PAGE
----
Love, Hate and Other Filters by Samira Ahmed

Exploration into the personal implications of terrorism and hate crimes? Check. Cutesy teenage romance? Check. TOO MUCH CUTESY TEENAGE ROMANCE? CHECK! While I do think that Love, Hate and Other Filters is a very important book to have out in the world, some of the elements of the story just didn’t work for me.

This book is expected to be released on 25th January 2018.

This review may contain mild spoilers for this book (What I consider spoilers might not be what you consider spoilers but I thought that I’d put it out there just in case). READERS YE BE WARNED!

A searing #OwnVoices coming-of-age debut in which an Indian-American Muslim teen confronts Islamophobia and a reality she can neither explain nor escape–perfect for fans of Angie Thomas, Jacqueline Woodson, and Adam Silvera.

American-born seventeen-year-old Maya Aziz is torn between worlds. There’s the proper one her parents expect for their good Indian daughter: attending a college close to their suburban Chicago home, and being paired off with an older Muslim boy her mom deems “suitable.” And then there is the world of her dreams: going to film school and living in New York City—and maybe (just maybe) pursuing a boy she’s known from afar since grade school, a boy who’s finally falling into her orbit at school.

There’s also the real world, beyond Maya’s control. In the aftermath of a horrific crime perpetrated hundreds of miles away, her life is turned upside down. The community she’s known since birth becomes unrecognizable; neighbors and classmates alike are consumed with fear, bigotry, and hatred. Ultimately, Maya must find the strength within to determine where she truly belongs.

Rating: 3/5

Thank-you to Jess at Allen & Unwin for providing me with a review copy of this book in exchange for an honest review.

I have had a good run with contemporary novels lately and liked nearly all of the ones that I have picked up but unfortunately Love, Hate and Other Filters by Samira Ahmed kinda missed the mark for me. The novel intersperses the heavier topics of racism and hate crimes with teenage romance, a feat that may have been pulled off but still could have been done better in my opinion. Even so, I am super thrilled that this book even exists as it looks at some super important issues that quite a number of people are facing today all over the world.

The story follows the main character, Maya, and her life after a terrorist attack. Even though the attack wasn’t in her town or related to her in any direct manner, she was still treated differently in the aftermath. While exploring the personal implications of a terrorist attack on someone who wasn’t involved is excellent, there were a few things that I didn’t like about the book: the pacing, and the romance. The pacing annoyed me because the first half of the book was spent on establishing her “normal” life before anything super significant happened. I’m the type of person that just wants a book to jump straight into the action so to speak. The romance, or should I say romanceS (Plural),  irritated me because there were about 2 or 3 of them and none of the boys are chosen in the end (actually, a new dude is introduced in the epilogue).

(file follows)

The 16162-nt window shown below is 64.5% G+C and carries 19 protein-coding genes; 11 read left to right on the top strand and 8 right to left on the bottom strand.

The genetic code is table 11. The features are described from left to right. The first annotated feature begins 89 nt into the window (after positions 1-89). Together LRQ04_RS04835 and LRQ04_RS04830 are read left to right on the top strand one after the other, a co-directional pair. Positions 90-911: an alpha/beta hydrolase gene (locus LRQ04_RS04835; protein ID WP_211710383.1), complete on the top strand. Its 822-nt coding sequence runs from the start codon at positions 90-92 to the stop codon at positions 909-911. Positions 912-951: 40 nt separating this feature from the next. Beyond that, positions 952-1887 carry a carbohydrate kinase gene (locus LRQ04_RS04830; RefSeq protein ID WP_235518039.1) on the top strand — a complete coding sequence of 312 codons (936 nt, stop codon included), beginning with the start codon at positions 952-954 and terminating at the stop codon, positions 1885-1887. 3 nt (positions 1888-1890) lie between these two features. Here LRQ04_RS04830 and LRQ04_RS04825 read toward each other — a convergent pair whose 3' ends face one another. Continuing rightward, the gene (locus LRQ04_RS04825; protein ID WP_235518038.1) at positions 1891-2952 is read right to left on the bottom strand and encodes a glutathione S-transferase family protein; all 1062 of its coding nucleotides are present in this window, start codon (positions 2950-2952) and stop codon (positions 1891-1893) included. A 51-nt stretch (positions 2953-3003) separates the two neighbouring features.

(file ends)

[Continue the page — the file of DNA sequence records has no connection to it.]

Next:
I feel like I should have an opinion about Maya but I kind of don’t. She seemed like your usual teenager: boys, university, parents, friends, etc. A few things that I definitely didn’t like about her was how rude she was to her parents (I get that they were kinda traditionalist and were attempting to mould her into the perfect Indian Muslim daughter but she was still pretty horrible) and how much her happiness seemed to revolve around which boy she was with at the time.

I’ll admit that the writing was pretty good. There were tons of, what I assume were, Indian food and movie references most of which I didn’t know except for the one reference to the Bollywood movie Bride and Prejudice (Which I absolutely love and totally recommend watching). One thing that I was slightly baffled by was the very obvious lack of Maya doing anything religious. The book was marketed to be about an Indian Muslim teen but I didn’t see too much of the Muslim part.

While I wasn’t a gigantic fan of this particular contemporary novel, I definitely think that it does bring up some very important issues that many people have to deal with in their everyday lives and that everyone should just read it and see how they go.

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